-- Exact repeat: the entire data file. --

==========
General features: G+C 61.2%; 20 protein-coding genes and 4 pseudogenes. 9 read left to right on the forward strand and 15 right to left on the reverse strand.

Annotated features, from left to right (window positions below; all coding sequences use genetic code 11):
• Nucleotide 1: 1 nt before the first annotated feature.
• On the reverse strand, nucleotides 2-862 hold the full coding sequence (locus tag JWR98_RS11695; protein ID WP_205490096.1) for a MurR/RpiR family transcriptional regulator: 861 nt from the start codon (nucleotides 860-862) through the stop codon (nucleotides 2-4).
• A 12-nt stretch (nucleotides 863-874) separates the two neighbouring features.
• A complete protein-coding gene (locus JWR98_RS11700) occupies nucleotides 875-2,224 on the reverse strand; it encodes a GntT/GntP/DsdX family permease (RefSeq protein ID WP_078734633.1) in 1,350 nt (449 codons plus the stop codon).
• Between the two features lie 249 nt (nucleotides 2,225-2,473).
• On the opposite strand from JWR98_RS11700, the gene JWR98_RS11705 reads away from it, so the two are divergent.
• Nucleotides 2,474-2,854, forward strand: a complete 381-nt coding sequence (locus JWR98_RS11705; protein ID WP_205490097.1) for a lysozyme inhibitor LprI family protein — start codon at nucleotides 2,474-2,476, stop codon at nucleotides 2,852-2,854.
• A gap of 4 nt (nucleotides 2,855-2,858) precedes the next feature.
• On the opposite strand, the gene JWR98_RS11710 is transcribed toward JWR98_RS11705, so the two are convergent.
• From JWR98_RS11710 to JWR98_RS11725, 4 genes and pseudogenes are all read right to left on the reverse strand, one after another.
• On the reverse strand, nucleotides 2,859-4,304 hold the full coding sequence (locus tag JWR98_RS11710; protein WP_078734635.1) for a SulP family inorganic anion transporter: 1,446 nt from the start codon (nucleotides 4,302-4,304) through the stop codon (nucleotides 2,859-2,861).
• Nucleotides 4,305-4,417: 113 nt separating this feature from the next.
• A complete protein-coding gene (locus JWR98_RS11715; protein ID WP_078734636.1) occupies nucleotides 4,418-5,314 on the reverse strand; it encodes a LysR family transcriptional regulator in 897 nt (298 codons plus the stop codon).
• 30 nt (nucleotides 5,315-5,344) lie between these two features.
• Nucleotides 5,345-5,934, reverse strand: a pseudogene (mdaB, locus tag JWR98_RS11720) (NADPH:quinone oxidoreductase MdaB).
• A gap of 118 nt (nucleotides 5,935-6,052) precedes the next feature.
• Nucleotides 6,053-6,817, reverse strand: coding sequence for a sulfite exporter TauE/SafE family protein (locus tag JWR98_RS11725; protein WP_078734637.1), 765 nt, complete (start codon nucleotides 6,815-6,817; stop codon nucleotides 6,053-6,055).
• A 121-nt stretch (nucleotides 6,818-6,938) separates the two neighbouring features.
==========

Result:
General features: G+C 61.2%; 20 protein-coding genes and 4 pseudogenes. 9 read left to right on the forward strand and 15 right to left on the reverse strand.

Annotated features, from left to right (window positions below; all coding sequences use genetic code 11):
• Nucleotide 1: 1 nt before the first annotated feature.
• On the reverse strand, nucleotides 2-862 hold the full coding sequence (locus tag JWR98_RS11695; protein ID WP_205490096.1) for a MurR/RpiR family transcriptional regulator: 861 nt from the start codon (nucleotides 860-862) through the stop codon (nucleotides 2-4).
• A 12-nt stretch (nucleotides 863-874) separates the two neighbouring features.
• A complete protein-coding gene (locus JWR98_RS11700) occupies nucleotides 875-2,224 on the reverse strand; it encodes a GntT/GntP/DsdX family permease (RefSeq protein ID WP_078734633.1) in 1,350 nt (449 codons plus the stop codon).
• Between the two features lie 249 nt (nucleotides 2,225-2,473).
• On the opposite strand from JWR98_RS11700, the gene JWR98_RS11705 reads away from it, so the two are divergent.
• Nucleotides 2,474-2,854, forward strand: a complete 381-nt coding sequence (locus JWR98_RS11705; protein ID WP_205490097.1) for a lysozyme inhibitor LprI family protein — start codon at nucleotides 2,474-2,476, stop codon at nucleotides 2,852-2,854.
• A gap of 4 nt (nucleotides 2,855-2,858) precedes the next feature.
• On the opposite strand, the gene JWR98_RS11710 is transcribed toward JWR98_RS11705, so the two are convergent.
• From JWR98_RS11710 to JWR98_RS11725, 4 genes and pseudogenes are all read right to left on the reverse strand, one after another.
• On the reverse strand, nucleotides 2,859-4,304 hold the full coding sequence (locus tag JWR98_RS11710; protein WP_078734635.1) for a SulP family inorganic anion transporter: 1,446 nt from the start codon (nucleotides 4,302-4,304) through the stop codon (nucleotides 2,859-2,861).
• Nucleotides 4,305-4,417: 113 nt separating this feature from the next.
• A complete protein-coding gene (locus JWR98_RS11715; protein ID WP_078734636.1) occupies nucleotides 4,418-5,314 on the reverse strand; it encodes a LysR family transcriptional regulator in 897 nt (298 codons plus the stop codon).
• 30 nt (nucleotides 5,315-5,344) lie between these two features.
• Nucleotides 5,345-5,934, reverse strand: a pseudogene (mdaB, locus tag JWR98_RS11720) (NADPH:quinone oxidoreductase MdaB).
• A gap of 118 nt (nucleotides 5,935-6,052) precedes the next feature.
• Nucleotides 6,053-6,817, reverse strand: coding sequence for a sulfite exporter TauE/SafE family protein (locus tag JWR98_RS11725; protein WP_078734637.1), 765 nt, complete (start codon nucleotides 6,815-6,817; stop codon nucleotides 6,053-6,055).
• A 121-nt stretch (nucleotides 6,818-6,938) separates the two neighbouring features.